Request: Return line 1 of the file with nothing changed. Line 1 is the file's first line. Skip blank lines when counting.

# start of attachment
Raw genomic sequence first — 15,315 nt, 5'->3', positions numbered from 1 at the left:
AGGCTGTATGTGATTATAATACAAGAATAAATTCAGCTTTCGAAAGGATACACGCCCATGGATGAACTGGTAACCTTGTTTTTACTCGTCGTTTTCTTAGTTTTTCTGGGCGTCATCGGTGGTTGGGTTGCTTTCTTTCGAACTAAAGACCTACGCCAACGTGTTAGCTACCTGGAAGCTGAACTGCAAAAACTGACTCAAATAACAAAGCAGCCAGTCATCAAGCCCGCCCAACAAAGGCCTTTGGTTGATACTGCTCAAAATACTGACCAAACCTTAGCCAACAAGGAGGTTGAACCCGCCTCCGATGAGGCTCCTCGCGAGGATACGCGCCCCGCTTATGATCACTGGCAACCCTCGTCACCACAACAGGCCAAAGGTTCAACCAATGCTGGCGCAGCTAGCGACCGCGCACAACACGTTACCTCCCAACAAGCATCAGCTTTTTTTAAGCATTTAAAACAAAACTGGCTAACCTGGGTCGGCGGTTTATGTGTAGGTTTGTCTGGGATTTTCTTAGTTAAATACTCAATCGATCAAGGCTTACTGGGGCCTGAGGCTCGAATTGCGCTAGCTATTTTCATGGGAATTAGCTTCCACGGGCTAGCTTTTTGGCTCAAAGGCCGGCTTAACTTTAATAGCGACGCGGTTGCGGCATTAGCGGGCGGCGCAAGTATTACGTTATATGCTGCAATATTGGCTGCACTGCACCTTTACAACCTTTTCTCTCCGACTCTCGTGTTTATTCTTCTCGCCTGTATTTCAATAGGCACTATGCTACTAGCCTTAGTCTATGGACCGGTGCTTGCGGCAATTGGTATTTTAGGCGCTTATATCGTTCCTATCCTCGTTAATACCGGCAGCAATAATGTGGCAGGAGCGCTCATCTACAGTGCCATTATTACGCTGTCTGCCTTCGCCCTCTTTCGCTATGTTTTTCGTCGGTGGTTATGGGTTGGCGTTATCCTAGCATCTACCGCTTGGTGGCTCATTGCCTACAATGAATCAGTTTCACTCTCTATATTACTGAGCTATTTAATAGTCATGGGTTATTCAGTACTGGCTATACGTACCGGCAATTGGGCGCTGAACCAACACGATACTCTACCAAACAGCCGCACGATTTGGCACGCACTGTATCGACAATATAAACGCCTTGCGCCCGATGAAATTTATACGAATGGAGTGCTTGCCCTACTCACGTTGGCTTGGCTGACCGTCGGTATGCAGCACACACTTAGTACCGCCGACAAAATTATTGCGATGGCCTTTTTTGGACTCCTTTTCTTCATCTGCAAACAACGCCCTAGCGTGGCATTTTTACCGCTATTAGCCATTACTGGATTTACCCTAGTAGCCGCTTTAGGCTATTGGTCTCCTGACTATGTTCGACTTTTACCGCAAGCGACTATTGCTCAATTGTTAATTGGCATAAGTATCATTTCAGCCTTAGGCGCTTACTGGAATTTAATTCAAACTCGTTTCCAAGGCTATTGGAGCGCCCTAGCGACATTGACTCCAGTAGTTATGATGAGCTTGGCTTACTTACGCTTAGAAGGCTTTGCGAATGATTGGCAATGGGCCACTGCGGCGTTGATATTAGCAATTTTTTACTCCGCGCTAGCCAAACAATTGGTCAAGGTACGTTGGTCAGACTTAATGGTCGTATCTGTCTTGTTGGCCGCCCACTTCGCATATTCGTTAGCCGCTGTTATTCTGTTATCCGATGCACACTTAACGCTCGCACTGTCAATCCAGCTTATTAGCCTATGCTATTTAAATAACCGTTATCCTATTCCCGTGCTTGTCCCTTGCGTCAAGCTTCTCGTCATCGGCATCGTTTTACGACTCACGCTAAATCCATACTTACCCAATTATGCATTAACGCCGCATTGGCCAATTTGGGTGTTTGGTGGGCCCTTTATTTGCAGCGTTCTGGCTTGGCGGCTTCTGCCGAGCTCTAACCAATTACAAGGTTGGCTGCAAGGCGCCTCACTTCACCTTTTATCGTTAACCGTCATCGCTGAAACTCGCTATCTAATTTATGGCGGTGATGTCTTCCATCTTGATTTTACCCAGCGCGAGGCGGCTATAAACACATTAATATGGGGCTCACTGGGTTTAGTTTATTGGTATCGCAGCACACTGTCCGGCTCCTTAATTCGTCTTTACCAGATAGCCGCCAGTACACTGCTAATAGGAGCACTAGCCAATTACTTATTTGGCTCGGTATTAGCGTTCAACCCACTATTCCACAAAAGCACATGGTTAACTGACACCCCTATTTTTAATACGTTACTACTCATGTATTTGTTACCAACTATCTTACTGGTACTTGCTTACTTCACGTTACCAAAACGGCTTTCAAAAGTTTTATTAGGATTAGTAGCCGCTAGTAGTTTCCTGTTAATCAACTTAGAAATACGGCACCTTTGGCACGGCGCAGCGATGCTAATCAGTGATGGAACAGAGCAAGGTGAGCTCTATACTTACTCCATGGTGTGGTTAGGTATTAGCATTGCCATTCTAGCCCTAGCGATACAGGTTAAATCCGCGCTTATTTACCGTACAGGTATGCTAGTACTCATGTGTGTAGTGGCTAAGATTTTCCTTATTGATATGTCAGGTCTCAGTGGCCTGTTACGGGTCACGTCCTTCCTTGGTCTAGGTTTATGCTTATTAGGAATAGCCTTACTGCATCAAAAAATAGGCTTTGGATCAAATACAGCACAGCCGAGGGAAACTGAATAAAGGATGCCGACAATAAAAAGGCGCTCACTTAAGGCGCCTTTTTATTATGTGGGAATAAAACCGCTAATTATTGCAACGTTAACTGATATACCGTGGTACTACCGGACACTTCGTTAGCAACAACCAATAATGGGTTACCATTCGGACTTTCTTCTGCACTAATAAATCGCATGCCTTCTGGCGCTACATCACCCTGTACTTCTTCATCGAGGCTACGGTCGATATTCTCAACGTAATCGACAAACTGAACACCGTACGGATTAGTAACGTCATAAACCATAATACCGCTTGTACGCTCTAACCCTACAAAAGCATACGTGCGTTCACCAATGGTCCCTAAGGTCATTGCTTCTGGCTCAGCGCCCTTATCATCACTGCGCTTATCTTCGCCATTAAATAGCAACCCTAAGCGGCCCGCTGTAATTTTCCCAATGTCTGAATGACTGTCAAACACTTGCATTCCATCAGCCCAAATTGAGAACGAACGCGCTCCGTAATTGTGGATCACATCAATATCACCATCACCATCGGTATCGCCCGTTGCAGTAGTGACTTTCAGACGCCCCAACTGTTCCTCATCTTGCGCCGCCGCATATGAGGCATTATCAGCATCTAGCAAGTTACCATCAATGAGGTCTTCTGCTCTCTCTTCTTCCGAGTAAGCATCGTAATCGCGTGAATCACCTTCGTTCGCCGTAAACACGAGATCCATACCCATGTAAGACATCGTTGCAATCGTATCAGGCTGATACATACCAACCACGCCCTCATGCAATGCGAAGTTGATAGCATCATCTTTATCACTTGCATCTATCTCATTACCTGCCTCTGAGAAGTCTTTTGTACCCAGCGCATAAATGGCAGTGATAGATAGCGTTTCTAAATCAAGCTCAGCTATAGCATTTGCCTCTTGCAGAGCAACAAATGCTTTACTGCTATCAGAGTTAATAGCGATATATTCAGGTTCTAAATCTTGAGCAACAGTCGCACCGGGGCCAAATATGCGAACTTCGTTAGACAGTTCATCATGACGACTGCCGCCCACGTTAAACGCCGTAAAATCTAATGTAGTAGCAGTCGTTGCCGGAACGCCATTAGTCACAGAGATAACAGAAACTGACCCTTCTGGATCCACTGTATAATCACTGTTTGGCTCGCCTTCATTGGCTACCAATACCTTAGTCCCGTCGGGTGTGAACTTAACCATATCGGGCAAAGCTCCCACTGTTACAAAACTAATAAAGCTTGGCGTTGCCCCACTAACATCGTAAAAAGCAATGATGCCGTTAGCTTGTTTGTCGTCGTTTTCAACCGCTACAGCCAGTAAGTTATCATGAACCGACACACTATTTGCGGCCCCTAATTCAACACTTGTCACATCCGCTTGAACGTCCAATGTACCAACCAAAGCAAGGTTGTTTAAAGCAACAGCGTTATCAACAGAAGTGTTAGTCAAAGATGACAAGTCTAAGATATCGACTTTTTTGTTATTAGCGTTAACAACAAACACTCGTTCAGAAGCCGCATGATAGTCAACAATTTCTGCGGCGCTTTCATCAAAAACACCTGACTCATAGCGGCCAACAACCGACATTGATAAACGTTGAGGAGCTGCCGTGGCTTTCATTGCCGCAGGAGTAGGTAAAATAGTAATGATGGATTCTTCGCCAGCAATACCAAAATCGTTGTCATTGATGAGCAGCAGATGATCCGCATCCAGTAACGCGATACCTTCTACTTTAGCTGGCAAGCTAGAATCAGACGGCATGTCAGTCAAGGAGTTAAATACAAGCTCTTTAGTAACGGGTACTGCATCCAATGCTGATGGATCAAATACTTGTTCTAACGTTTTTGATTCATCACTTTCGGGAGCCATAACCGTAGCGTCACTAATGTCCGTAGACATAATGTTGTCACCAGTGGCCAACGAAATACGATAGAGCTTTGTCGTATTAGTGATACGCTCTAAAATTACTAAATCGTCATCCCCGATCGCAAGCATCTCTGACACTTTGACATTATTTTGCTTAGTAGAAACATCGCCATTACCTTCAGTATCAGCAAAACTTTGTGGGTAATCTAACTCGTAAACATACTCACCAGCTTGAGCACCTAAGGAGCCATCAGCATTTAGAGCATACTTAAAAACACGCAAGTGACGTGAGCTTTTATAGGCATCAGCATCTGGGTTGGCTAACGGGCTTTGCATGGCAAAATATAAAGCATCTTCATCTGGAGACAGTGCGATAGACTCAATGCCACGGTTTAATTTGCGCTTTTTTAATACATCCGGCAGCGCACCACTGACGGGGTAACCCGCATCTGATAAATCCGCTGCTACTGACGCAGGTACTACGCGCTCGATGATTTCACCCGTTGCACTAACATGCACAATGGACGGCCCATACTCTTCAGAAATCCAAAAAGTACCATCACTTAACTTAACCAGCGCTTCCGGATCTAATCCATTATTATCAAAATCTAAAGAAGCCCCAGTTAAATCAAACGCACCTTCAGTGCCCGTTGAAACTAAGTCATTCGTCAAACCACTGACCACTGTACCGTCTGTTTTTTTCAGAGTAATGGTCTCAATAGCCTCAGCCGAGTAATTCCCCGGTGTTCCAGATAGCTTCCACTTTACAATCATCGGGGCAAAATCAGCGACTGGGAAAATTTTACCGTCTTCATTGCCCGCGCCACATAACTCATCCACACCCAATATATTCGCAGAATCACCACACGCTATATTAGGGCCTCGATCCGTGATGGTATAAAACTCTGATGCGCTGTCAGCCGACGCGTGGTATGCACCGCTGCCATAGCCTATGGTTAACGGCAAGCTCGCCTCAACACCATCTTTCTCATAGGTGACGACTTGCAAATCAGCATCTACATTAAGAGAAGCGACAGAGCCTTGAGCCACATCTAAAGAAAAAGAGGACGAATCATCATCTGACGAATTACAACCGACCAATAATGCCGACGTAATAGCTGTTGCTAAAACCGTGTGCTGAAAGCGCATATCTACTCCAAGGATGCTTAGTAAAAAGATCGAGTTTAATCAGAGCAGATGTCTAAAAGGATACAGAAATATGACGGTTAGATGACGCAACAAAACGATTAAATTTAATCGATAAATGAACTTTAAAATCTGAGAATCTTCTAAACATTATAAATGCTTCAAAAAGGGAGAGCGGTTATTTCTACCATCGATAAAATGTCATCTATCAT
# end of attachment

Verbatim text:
Raw genomic sequence first — 15,315 nt, 5'->3', positions numbered from 1 at the left: